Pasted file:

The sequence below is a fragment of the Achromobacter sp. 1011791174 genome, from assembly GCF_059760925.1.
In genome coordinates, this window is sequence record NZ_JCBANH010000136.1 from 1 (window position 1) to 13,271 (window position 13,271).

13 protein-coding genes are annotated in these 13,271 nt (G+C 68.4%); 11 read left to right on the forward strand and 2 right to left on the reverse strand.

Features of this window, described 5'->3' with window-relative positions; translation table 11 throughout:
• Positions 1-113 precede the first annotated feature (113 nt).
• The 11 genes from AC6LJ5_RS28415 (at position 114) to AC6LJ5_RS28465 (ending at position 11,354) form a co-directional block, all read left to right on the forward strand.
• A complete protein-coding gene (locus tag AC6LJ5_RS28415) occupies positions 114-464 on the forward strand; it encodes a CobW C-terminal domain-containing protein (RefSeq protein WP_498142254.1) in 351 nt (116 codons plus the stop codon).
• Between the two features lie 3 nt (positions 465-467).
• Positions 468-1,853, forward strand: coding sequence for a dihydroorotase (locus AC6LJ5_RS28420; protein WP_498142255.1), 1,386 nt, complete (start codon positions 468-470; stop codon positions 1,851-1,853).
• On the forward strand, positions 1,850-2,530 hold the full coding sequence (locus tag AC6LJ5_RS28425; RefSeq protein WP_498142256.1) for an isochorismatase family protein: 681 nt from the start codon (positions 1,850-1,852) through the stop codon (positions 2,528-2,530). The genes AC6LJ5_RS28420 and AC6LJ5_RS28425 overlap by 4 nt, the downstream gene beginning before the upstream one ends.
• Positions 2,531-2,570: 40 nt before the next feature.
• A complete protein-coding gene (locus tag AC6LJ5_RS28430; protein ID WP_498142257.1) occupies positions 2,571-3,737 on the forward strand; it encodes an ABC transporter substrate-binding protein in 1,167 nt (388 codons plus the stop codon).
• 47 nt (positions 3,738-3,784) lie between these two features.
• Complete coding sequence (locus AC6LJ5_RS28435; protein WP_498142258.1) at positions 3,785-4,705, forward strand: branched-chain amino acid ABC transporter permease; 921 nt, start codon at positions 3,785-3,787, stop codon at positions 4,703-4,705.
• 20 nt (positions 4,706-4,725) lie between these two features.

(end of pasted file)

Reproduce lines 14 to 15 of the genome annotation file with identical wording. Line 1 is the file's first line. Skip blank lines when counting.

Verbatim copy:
• Complete coding sequence (locus AC6LJ5_RS28435; protein WP_498142258.1) at positions 3,785-4,705, forward strand: branched-chain amino acid ABC transporter permease; 921 nt, start codon at positions 3,785-3,787, stop codon at positions 4,703-4,705.
• 20 nt (positions 4,706-4,725) lie between these two features.